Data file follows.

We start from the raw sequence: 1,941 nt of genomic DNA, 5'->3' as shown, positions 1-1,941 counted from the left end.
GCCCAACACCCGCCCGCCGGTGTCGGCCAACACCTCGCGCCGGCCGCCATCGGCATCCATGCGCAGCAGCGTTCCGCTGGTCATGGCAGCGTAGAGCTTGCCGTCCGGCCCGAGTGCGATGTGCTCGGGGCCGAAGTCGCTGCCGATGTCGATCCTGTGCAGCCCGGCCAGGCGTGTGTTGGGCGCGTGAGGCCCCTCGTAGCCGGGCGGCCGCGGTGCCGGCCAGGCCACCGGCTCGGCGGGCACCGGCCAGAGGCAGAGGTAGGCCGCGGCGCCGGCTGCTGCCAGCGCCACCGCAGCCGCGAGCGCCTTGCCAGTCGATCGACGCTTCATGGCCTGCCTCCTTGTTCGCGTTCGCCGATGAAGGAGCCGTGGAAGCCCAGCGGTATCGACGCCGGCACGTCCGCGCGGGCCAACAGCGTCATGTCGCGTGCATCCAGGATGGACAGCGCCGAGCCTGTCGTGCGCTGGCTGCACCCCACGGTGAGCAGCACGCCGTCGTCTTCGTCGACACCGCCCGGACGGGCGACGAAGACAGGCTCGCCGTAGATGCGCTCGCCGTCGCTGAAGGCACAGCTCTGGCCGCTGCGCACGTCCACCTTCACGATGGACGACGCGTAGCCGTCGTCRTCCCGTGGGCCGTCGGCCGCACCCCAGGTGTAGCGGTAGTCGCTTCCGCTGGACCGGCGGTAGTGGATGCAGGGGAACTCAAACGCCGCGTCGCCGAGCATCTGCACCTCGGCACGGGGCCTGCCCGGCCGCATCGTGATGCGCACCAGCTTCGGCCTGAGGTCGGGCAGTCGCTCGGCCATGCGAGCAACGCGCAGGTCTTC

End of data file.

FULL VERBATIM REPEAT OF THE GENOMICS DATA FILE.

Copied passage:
We start from the raw sequence: 1,941 nt of genomic DNA, 5'->3' as shown, positions 1-1,941 counted from the left end.
GCCCAACACCCGCCCGCCGGTGTCGGCCAACACCTCGCGCCGGCCGCCATCGGCATCCATGCGCAGCAGCGTTCCGCTGGTCATGGCAGCGTAGAGCTTGCCGTCCGGCCCGAGTGCGATGTGCTCGGGGCCGAAGTCGCTGCCGATGTCGATCCTGTGCAGCCCGGCCAGGCGTGTGTTGGGCGCGTGAGGCCCCTCGTAGCCGGGCGGCCGCGGTGCCGGCCAGGCCACCGGCTCGGCGGGCACCGGCCAGAGGCAGAGGTAGGCCGCGGCGCCGGCTGCTGCCAGCGCCACCGCAGCCGCGAGCGCCTTGCCAGTCGATCGACGCTTCATGGCCTGCCTCCTTGTTCGCGTTCGCCGATGAAGGAGCCGTGGAAGCCCAGCGGTATCGACGCCGGCACGTCCGCGCGGGCCAACAGCGTCATGTCGCGTGCATCCAGGATGGACAGCGCCGAGCCTGTCGTGCGCTGGCTGCACCCCACGGTGAGCAGCACGCCGTCGTCTTCGTCGACACCGCCCGGACGGGCGACGAAGACAGGCTCGCCGTAGATGCGCTCGCCGTCGCTGAAGGCACAGCTCTGGCCGCTGCGCACGTCCACCTTCACGATGGACGACGCGTAGCCGTCGTCRTCCCGTGGGCCGTCGGCCGCACCCCAGGTGTAGCGGTAGTCGCTTCCGCTGGACCGGCGGTAGTGGATGCAGGGGAACTCAAACGCCGCGTCGCCGAGCATCTGCACCTCGGCACGGGGCCTGCCCGGCCGCATCGTGATGCGCACCAGCTTCGGCCTGAGGTCGGGCAGTCGCTCGGCCATGCGAGCAACGCGCAGGTCTTC